joseph schmitt

Introducing Clamp.js

JavaScript for when experimental, undocumented CSS properties just aren't getting it done.

Jan 07 2011

Fork me on GitHub

Recently, while working on some last-minute fixes for the Vimeo HTML player, I ran into a limitation of current-gen browsers that really frustrated me. It seems that there is no standardized, supported way to clamp an HTML element. What do I mean by clamp? If you have a design which limits your text to be only 2 or 3 lines long, but the text is dynamic and so can be any length it damn well pleases, clamping will ensure the text gets chopped off at the appropriate height and will add ellipsis at the end to denote that the content has been interrupted.

I did some research and found Dave DeSandro's entry about -webkit-line-clamp which, through applying some seemingly unrelated and random CSS styles, does achieve this effect... sort of... most of the time. Here's an example of some properly clamped text in our wonderful video player:

Properly clamped text

Great! That works! Well... sort of. Here's what happens if your HTML element just happens to have a link as the last node of the element:

Failure when there's a link at the end

Whoops. It's actually inserting the link from the very end of the paragraph even though it should be getting cut off. As Dave explained to me, -webkit-line-clamp is not only vendor-specific, it's completely undocumented and experimental, so it can't really be used reliably.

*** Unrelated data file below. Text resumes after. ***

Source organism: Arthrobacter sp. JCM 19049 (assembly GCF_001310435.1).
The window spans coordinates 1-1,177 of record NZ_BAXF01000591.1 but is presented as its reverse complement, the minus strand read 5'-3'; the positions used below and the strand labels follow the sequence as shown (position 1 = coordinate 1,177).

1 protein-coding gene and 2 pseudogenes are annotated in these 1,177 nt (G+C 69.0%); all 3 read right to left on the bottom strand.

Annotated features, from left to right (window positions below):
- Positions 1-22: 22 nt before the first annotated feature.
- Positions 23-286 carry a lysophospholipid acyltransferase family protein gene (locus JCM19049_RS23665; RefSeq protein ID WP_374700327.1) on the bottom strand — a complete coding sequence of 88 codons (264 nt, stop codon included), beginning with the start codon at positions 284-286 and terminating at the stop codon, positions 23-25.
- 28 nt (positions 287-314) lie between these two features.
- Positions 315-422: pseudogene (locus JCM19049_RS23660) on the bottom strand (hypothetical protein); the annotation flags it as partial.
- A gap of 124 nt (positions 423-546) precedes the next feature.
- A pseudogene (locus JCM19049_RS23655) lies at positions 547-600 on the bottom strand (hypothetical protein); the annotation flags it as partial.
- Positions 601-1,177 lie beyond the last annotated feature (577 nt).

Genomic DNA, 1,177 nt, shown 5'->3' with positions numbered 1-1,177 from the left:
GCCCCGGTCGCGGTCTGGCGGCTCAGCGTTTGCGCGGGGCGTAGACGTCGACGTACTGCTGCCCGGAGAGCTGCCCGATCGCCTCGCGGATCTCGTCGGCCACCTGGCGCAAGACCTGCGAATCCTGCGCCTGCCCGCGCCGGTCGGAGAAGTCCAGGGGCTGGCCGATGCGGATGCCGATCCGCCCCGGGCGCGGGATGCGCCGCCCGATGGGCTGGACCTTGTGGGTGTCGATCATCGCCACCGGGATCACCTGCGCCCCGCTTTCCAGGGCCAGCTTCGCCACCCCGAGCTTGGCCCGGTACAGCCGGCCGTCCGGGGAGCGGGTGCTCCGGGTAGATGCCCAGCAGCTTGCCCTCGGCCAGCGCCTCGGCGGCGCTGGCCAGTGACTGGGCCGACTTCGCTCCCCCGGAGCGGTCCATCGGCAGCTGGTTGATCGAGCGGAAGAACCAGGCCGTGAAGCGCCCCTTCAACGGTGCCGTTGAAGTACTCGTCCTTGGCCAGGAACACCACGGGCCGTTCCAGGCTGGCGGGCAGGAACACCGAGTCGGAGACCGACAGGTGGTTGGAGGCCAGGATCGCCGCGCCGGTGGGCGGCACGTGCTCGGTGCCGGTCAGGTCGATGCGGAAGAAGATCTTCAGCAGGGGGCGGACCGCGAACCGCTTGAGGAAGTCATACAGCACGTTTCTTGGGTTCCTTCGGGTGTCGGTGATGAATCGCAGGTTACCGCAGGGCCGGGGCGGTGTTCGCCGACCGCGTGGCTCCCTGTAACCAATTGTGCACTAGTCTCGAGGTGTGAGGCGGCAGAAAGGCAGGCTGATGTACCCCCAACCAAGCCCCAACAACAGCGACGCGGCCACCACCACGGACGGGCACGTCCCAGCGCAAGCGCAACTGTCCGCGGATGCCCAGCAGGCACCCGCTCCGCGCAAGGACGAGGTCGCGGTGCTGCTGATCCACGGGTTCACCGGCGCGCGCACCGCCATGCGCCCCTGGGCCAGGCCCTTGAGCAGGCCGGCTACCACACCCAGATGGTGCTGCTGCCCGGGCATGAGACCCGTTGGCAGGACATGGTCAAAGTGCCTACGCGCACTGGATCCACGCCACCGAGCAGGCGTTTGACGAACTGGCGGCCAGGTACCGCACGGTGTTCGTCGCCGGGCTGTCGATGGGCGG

Instead of admitting defeat I decided to write my own solution (I mean how hard can it be, right?). Well, it turns out it wasn't that difficult at all, and the results are hosted over on Github. You can give it how many number of lines you want your content to be, how many pixels high you want it to be, or a setting of "auto" where it'll fit as much as it can in a given area and then automatically clamp itself. If you're using a browser that supports the wonderful -webkit-line-clamp it'll attempt to use it (though you can force to turn it off as well), otherwise it'll fall back to a JavaScript-based solution.

There are, of course, some caveats with using it. First, it can be a little expensive performance-wise if used incorrectly. Clamp.js works by removing one character at a time from the end of the content until it fits inside a designated area. That means that if your content is 30 lines long and it needs to get down to 2 lines, it's going to loop hundreds and hundres of times until it gets from 30 to 2 lines. This is something I want to improve on at some point, but for now just be aware of this. Second, I haven't done too much extensive testing (that's what you guys are for!) so there are bound to be bugs. Don't use this in mission critical projects just yet.

Other than that feel free to use the heck out of it and give me some feedback. I would love to know what you think!

Update: Performance updates released with v0.2.